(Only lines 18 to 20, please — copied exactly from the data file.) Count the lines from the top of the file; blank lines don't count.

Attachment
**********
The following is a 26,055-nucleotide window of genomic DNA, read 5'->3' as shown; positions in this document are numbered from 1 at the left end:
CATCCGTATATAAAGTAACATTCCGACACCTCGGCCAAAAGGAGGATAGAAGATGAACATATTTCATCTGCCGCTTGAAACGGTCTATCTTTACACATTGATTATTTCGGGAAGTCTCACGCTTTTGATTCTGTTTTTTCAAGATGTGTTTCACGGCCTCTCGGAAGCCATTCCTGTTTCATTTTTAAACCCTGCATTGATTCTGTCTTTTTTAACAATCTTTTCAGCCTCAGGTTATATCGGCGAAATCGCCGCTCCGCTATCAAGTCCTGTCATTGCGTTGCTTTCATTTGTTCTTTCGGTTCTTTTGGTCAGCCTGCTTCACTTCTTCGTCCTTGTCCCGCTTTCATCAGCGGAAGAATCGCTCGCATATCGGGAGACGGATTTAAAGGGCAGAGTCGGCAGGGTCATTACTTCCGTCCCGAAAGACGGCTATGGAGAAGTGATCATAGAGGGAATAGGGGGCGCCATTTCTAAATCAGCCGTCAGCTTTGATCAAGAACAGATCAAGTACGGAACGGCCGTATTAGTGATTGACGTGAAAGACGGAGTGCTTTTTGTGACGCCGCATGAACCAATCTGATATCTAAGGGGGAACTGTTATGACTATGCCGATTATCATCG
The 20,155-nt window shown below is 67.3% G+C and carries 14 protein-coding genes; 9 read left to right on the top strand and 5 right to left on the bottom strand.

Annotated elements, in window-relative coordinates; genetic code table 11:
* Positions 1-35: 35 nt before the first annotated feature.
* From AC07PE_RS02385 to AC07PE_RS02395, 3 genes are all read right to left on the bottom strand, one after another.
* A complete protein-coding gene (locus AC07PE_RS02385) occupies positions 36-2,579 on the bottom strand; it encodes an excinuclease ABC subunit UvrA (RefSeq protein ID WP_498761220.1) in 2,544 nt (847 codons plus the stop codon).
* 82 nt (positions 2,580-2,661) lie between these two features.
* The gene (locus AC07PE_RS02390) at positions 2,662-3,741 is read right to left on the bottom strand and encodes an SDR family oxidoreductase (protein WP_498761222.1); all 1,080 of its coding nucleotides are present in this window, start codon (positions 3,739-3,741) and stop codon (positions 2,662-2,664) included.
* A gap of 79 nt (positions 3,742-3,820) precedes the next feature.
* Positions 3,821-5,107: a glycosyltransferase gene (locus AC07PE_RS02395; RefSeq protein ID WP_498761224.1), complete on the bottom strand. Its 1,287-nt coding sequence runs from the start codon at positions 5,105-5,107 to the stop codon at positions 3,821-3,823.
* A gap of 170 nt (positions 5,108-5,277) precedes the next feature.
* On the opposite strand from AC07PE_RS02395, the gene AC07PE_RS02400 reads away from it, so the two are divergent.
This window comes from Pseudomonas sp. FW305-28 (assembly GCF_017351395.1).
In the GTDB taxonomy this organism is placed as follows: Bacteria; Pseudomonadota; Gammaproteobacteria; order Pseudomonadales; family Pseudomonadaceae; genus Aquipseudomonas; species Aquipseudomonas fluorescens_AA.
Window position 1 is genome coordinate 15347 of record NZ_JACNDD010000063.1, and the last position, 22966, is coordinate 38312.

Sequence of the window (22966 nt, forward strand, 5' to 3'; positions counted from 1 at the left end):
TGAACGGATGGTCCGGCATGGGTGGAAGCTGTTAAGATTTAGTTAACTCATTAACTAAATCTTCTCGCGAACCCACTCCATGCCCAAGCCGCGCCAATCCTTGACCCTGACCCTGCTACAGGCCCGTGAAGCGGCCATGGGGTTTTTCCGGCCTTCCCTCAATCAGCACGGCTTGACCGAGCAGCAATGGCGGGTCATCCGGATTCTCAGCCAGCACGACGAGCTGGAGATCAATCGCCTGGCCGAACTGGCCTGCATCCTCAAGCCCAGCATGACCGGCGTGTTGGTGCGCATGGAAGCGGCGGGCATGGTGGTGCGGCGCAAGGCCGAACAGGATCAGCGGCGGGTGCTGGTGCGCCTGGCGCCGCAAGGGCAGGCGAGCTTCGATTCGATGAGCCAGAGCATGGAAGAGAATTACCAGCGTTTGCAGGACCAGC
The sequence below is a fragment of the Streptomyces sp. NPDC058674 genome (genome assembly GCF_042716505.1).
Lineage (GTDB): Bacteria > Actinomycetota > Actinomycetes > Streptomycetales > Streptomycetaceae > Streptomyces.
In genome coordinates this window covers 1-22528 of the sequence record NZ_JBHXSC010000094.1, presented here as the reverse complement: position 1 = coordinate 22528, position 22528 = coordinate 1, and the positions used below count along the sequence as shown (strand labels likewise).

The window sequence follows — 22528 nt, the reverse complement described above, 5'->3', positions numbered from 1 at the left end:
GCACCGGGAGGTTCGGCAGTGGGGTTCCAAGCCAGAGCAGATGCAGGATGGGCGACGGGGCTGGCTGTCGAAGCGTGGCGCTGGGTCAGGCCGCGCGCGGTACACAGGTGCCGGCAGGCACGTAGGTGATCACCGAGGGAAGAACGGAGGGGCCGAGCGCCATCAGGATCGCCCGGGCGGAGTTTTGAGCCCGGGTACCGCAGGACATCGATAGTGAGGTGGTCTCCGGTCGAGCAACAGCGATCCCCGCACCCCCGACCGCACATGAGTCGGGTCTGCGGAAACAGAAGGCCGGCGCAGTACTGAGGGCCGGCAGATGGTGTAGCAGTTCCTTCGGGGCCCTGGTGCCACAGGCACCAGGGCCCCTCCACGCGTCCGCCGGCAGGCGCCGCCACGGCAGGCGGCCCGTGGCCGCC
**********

TGAACGGATGGTCCGGCATGGGTGGAAGCTGTTAAGATTTAGTTAACTCATTAACTAAATCTTCTCGCGAACCCACTCCATGCCCAAGCCGCGCCAATCCTTGACCCTGACCCTGCTACAGGCCCGTGAAGCGGCCATGGGGTTTTTCCGGCCTTCCCTCAATCAGCACGGCTTGACCGAGCAGCAATGGCGGGTCATCCGGATTCTCAGCCAGCACGACGAGCTGGAGATCAATCGCCTGGCCGAACTGGCCTGCATCCTCAAGCCCAGCATGACCGGCGTGTTGGTGCGCATGGAAGCGGCGGGCATGGTGGTGCGGCGCAAGGCCGAACAGGATCAGCGGCGGGTGCTGGTGCGCCTGGCGCCGCAAGGGCAGGCGAGCTTCGATTCGATGAGCCAGAGCATGGAAGAGAATTACCAGCGTTTGCAGGACCAGC
The sequence below is a fragment of the Streptomyces sp. NPDC058674 genome (genome assembly GCF_042716505.1).
Lineage (GTDB): Bacteria > Actinomycetota > Actinomycetes > Streptomycetales > Streptomycetaceae > Streptomyces.